Sacklers—who made $11 billion off opioid crisis—to pay $225 million in damages

Protestors hold up a banner while surrounded by empty prescription bottles.

Enlarge / PURDUE PHARMA, STAMFORD, Conn. - 2019/09/12: Members of P.A.I.N. (Prescription Addiction Intervention Now) and Truth Pharm staged a protest on September 12, 2019, outside Purdue Pharma headquarters in Stamford, over their recent controversial opioid settlement. (credit: Getty | Erik McGregor)

The infamous megarich Sackler family will pay $235 million in civil penalties as part of a controversial $8.3 billion settlement with the US Department of Justice.

Members of the Sackler family own and formerly directed Purdue Pharma, which introduced the powerful opioid painkiller OxyContin in 1996. Throughout the years, Purdue and members of the Sackler family have been accused of using aggressive, misleading marketing tactics to push the highly addictive opioid painkiller on doctors and patients, which helped spark a massive nationwide epidemic of opioid abuse and overdose. So far, nearly 450,000 people have died from opioid overdoses in the United States during the past two decades, and the epidemic is still ongoing.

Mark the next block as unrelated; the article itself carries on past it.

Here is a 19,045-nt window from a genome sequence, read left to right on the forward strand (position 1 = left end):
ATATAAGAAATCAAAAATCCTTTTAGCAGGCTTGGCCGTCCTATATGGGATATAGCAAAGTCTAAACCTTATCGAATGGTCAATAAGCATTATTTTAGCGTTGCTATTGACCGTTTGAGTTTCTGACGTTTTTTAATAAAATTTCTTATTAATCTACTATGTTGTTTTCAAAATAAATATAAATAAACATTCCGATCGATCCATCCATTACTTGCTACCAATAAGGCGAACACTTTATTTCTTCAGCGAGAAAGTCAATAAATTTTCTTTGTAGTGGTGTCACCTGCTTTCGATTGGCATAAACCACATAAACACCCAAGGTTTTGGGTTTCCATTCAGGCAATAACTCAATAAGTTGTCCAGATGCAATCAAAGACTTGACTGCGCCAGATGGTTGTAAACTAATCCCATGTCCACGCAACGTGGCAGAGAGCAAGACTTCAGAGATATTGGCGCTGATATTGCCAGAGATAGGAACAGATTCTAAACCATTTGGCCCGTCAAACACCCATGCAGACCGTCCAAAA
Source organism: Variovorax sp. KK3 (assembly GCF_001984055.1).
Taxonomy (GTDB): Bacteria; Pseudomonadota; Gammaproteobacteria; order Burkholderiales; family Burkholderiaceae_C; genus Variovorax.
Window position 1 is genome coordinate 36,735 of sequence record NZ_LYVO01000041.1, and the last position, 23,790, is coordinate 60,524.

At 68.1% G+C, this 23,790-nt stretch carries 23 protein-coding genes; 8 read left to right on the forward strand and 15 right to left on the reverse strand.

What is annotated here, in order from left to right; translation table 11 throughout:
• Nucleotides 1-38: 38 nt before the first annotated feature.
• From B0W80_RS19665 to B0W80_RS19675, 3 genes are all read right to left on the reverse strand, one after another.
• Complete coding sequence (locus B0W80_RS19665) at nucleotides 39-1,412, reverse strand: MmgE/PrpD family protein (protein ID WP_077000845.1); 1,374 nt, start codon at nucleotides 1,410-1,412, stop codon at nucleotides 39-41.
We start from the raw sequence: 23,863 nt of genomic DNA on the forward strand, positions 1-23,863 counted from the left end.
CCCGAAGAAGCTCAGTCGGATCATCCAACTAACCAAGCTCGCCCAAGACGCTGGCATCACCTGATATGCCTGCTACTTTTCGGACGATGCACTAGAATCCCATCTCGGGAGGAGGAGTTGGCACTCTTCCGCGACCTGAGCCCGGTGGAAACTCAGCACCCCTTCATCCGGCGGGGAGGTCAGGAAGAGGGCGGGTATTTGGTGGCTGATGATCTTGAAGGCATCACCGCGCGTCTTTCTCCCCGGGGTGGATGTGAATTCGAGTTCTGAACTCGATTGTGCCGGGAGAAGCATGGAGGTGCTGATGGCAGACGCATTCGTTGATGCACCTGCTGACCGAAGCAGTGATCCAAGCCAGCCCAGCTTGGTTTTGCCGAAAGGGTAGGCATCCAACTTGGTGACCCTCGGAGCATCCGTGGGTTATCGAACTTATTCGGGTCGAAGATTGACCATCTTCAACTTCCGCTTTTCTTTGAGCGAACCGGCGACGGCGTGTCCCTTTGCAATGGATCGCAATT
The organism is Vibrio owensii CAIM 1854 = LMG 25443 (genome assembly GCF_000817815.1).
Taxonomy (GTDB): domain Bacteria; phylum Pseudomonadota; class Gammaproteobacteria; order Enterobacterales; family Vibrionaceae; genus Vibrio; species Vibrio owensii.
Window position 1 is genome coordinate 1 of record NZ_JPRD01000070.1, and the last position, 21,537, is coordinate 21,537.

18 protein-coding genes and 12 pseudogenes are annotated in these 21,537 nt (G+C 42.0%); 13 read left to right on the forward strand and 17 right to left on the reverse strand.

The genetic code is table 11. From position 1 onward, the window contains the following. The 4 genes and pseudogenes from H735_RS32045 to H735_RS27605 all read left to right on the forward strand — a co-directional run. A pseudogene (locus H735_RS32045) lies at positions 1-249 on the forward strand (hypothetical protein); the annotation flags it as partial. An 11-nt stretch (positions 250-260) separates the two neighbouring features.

As part of the settlement with the federal government, Purdue will plead guilty to one count of defrauding the United States and two counts of violating the anti-kickback statute. Between 2009 and 2017, Purdue paid two doctors via the company’s doctor speaker program to increase opioid prescriptions to patients, according to the Justice Department. In 2016, the company also paid an electronic medical records company to install prompts and alerts in its software that would refer, recommend, and set up ordering for Purdue’s opioid drugs for patients.

Read 12 remaining paragraphs | Comments